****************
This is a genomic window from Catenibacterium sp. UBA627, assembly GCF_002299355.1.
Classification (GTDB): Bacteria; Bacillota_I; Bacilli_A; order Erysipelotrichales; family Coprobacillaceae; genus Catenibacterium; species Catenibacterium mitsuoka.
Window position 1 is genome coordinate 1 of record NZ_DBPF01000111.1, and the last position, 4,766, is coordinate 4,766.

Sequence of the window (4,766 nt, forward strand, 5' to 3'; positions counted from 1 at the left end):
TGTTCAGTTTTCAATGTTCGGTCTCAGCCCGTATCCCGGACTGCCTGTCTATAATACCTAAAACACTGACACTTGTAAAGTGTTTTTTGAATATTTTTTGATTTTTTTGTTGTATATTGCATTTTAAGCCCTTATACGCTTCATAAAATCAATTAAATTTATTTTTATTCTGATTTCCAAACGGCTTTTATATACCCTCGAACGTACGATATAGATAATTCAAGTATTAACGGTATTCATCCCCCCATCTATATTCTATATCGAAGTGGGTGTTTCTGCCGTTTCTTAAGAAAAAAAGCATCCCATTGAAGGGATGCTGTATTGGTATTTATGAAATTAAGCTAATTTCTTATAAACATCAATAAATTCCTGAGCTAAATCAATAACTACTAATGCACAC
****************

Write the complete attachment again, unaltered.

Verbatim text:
This is a genomic window from Catenibacterium sp. UBA627, assembly GCF_002299355.1.
Classification (GTDB): Bacteria; Bacillota_I; Bacilli_A; order Erysipelotrichales; family Coprobacillaceae; genus Catenibacterium; species Catenibacterium mitsuoka.
Window position 1 is genome coordinate 1 of record NZ_DBPF01000111.1, and the last position, 4,766, is coordinate 4,766.

Sequence of the window (4,766 nt, forward strand, 5' to 3'; positions counted from 1 at the left end):
TGTTCAGTTTTCAATGTTCGGTCTCAGCCCGTATCCCGGACTGCCTGTCTATAATACCTAAAACACTGACACTTGTAAAGTGTTTTTTGAATATTTTTTGATTTTTTTGTTGTATATTGCATTTTAAGCCCTTATACGCTTCATAAAATCAATTAAATTTATTTTTATTCTGATTTCCAAACGGCTTTTATATACCCTCGAACGTACGATATAGATAATTCAAGTATTAACGGTATTCATCCCCCCATCTATATTCTATATCGAAGTGGGTGTTTCTGCCGTTTCTTAAGAAAAAAAGCATCCCATTGAAGGGATGCTGTATTGGTATTTATGAAATTAAGCTAATTTCTTATAAACATCAATAAATTCCTGAGCTAAATCAATAACTACTAATGCACAC